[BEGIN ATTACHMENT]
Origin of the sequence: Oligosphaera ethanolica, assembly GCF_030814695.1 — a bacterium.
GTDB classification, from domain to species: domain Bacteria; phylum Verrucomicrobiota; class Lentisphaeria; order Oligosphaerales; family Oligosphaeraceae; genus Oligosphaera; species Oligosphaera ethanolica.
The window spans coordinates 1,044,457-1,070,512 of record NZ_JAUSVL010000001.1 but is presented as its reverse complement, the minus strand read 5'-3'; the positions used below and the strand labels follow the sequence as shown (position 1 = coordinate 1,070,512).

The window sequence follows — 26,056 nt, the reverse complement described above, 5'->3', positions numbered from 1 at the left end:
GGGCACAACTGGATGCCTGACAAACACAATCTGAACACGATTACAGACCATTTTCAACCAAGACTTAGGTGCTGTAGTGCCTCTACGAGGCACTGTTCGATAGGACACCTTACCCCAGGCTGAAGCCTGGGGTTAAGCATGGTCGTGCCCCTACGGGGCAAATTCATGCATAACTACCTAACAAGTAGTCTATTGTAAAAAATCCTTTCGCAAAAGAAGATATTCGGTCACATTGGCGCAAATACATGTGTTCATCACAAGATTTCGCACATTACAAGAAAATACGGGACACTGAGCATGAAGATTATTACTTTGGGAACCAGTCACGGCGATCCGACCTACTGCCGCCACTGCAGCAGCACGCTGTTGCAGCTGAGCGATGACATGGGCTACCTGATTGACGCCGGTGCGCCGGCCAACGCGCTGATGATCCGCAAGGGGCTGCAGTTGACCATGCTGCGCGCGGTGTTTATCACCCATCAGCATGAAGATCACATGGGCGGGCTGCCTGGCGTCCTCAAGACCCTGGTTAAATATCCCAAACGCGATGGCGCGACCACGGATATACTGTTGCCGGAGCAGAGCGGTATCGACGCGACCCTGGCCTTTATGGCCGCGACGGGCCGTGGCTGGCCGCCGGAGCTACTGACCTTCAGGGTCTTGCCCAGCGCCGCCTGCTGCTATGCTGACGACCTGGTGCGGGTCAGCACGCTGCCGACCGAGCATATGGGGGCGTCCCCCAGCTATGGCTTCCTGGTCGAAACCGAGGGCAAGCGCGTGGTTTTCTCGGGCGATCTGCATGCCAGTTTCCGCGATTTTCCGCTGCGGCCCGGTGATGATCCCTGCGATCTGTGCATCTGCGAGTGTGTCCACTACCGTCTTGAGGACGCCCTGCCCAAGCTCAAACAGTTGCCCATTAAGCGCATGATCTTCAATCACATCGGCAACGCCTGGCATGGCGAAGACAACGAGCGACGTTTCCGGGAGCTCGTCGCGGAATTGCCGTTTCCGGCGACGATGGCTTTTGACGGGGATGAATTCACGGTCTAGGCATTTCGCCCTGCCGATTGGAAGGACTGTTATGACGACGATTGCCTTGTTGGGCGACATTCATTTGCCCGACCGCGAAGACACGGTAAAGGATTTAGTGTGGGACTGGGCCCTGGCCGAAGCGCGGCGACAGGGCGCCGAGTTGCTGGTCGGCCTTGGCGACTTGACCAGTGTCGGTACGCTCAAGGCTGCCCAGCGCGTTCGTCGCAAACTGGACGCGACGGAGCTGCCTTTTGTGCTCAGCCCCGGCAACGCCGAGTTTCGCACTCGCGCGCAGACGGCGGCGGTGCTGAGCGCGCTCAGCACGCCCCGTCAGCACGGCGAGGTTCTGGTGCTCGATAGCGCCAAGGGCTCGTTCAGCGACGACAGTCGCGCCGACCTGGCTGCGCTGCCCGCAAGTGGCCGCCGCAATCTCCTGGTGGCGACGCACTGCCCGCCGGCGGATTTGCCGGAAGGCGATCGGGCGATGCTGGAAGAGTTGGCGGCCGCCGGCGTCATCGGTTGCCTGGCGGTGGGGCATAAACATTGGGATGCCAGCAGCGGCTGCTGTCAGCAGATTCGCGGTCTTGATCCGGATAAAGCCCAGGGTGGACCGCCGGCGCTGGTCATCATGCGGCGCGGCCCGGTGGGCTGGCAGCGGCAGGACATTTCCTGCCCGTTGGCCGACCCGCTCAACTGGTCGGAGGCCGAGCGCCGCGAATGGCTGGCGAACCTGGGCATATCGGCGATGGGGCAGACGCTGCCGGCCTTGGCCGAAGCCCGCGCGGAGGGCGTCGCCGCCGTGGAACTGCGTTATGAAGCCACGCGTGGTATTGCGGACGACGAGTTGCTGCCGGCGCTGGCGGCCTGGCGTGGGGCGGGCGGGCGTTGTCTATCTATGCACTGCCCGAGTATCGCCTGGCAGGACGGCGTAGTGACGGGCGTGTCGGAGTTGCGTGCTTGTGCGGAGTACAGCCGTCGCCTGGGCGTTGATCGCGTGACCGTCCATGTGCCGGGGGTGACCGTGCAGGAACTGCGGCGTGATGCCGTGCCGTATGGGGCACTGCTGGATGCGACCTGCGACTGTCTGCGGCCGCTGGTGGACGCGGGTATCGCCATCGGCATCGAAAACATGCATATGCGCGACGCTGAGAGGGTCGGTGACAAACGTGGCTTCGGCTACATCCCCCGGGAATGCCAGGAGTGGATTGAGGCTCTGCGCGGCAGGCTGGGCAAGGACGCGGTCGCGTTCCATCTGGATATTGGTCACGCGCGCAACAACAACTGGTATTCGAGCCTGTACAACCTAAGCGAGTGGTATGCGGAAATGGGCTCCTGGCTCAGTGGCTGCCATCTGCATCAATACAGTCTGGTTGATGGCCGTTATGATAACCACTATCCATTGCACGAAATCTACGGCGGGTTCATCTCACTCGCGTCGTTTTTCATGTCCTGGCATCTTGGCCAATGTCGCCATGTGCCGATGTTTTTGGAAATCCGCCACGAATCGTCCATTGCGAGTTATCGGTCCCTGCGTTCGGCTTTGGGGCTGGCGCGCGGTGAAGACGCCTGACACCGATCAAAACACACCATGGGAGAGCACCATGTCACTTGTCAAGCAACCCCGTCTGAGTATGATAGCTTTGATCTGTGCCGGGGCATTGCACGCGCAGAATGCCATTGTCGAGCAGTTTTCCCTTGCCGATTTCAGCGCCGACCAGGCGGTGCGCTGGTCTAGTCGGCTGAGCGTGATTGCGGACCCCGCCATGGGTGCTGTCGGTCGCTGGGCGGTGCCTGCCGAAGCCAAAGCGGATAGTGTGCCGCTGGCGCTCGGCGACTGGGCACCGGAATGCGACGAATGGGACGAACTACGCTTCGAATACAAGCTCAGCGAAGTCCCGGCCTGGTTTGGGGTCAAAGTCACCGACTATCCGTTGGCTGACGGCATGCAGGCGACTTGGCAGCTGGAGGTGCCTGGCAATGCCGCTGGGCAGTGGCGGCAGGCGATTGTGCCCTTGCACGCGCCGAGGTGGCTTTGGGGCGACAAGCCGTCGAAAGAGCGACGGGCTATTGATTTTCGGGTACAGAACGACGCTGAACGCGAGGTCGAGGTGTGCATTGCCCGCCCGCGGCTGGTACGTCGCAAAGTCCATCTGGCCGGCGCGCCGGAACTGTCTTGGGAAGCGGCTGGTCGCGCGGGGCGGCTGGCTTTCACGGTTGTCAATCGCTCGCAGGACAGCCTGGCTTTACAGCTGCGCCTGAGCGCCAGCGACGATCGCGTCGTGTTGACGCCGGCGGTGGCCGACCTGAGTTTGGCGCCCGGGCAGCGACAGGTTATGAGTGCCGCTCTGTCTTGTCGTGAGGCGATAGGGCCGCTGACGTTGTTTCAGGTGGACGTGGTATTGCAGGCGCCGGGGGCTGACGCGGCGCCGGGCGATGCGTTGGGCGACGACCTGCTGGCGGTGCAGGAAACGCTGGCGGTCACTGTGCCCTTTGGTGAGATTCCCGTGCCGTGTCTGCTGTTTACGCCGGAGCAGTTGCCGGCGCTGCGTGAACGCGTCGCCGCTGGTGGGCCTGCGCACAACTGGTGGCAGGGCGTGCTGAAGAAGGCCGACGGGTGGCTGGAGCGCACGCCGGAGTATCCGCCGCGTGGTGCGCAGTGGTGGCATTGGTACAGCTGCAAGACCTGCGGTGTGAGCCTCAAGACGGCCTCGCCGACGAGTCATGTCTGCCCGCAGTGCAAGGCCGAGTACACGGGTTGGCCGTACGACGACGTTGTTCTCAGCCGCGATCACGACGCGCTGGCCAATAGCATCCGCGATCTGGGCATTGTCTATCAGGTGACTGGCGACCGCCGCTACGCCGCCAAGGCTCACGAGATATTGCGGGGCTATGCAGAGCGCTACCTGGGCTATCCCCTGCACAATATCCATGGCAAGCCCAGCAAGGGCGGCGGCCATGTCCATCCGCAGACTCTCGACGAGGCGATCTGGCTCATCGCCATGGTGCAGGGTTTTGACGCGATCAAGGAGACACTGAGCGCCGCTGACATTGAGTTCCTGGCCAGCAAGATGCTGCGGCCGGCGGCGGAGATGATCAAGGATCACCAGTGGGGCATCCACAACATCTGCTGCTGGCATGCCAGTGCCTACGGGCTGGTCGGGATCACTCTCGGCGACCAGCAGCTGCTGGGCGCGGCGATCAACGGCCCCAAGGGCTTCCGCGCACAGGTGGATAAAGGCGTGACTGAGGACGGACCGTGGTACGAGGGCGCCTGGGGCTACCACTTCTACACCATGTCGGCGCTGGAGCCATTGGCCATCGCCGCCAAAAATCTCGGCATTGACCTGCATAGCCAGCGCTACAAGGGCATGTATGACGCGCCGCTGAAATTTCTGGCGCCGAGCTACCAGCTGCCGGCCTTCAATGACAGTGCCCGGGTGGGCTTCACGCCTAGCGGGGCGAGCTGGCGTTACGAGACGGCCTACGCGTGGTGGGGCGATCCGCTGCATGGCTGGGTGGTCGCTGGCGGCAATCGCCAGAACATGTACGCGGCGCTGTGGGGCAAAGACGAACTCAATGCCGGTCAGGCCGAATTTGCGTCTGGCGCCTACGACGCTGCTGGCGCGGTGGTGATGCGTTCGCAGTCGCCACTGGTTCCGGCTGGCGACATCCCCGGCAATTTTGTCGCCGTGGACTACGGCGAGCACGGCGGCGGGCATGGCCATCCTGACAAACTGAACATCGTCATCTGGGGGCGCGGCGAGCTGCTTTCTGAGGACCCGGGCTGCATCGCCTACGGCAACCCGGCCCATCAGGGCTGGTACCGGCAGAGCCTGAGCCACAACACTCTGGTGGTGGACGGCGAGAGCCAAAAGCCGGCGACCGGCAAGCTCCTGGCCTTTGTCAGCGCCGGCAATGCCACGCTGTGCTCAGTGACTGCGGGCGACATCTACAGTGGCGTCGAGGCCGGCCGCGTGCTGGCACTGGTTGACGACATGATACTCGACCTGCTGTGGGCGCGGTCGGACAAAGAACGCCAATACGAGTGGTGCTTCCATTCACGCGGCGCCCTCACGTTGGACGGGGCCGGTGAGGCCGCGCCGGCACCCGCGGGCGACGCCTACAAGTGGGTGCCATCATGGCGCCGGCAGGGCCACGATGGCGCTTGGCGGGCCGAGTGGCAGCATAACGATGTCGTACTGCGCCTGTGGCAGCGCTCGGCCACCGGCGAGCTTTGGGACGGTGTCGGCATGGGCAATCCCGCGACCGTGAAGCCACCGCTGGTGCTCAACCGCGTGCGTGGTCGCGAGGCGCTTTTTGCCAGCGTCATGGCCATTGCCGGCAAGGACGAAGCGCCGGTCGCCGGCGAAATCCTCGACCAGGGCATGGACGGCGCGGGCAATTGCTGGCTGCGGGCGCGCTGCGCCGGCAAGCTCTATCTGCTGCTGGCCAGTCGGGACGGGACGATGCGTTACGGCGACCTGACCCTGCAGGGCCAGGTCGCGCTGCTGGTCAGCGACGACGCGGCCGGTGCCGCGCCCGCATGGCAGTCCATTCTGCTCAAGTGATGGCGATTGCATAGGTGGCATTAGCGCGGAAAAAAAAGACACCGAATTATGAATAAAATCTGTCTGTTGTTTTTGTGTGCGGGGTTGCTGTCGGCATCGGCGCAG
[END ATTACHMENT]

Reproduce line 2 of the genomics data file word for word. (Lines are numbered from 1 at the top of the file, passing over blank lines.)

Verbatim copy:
GTDB classification, from domain to species: domain Bacteria; phylum Verrucomicrobiota; class Lentisphaeria; order Oligosphaerales; family Oligosphaeraceae; genus Oligosphaera; species Oligosphaera ethanolica.